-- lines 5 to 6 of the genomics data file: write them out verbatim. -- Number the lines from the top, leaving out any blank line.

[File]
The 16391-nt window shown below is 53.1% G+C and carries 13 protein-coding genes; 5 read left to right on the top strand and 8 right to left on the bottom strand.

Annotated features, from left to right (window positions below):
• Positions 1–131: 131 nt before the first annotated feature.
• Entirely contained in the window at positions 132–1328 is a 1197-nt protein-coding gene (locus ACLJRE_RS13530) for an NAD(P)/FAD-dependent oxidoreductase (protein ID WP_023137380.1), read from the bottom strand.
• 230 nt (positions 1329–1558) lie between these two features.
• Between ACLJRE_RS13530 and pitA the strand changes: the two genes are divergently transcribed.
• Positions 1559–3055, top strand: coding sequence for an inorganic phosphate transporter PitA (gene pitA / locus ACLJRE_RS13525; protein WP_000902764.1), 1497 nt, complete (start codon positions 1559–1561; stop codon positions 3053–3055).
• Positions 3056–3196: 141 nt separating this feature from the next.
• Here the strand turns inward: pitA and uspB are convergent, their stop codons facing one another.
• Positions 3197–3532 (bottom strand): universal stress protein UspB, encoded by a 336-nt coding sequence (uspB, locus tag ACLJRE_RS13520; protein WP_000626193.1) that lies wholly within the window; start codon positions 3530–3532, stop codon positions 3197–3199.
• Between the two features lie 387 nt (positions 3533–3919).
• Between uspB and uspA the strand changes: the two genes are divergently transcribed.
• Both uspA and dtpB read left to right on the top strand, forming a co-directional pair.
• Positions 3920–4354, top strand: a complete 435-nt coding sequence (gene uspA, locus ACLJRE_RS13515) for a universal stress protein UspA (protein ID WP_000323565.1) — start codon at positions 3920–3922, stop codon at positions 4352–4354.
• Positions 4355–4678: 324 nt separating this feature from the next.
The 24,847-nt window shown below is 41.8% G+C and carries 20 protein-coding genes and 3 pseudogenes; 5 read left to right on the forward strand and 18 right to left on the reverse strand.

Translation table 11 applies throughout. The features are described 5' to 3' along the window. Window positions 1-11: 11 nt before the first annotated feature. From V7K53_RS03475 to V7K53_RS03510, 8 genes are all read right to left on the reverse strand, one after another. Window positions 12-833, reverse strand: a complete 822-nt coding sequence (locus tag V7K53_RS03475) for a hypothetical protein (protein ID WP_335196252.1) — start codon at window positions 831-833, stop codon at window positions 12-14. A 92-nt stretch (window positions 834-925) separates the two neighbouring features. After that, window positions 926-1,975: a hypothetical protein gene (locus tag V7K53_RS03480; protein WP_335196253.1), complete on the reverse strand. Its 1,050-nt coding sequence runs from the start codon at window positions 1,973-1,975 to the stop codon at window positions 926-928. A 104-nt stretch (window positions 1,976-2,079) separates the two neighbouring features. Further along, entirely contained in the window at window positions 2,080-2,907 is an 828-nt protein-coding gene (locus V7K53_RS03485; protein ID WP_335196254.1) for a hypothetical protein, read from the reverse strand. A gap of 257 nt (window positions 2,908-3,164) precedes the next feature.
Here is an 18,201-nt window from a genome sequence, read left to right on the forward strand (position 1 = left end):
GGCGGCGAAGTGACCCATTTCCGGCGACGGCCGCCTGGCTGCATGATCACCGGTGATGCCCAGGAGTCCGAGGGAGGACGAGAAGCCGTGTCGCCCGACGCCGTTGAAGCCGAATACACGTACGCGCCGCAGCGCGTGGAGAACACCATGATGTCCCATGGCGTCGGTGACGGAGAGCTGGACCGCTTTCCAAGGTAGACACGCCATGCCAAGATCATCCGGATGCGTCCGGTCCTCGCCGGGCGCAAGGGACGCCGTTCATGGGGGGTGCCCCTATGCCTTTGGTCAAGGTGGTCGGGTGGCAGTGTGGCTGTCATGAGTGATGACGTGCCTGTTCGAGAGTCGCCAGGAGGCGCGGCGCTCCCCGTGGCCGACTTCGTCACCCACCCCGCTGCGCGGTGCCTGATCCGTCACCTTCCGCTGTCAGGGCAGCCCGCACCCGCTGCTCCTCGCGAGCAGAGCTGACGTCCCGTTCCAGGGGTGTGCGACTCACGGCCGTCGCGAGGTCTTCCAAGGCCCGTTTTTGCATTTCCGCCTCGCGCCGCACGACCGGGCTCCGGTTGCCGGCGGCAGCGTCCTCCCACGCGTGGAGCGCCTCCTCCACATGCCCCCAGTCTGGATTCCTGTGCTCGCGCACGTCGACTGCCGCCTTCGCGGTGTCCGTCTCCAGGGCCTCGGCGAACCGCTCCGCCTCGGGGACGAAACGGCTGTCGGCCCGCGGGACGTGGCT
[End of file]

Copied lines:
• 230 nt (positions 1329–1558) lie between these two features.
• Between ACLJRE_RS13530 and pitA the strand changes: the two genes are divergently transcribed.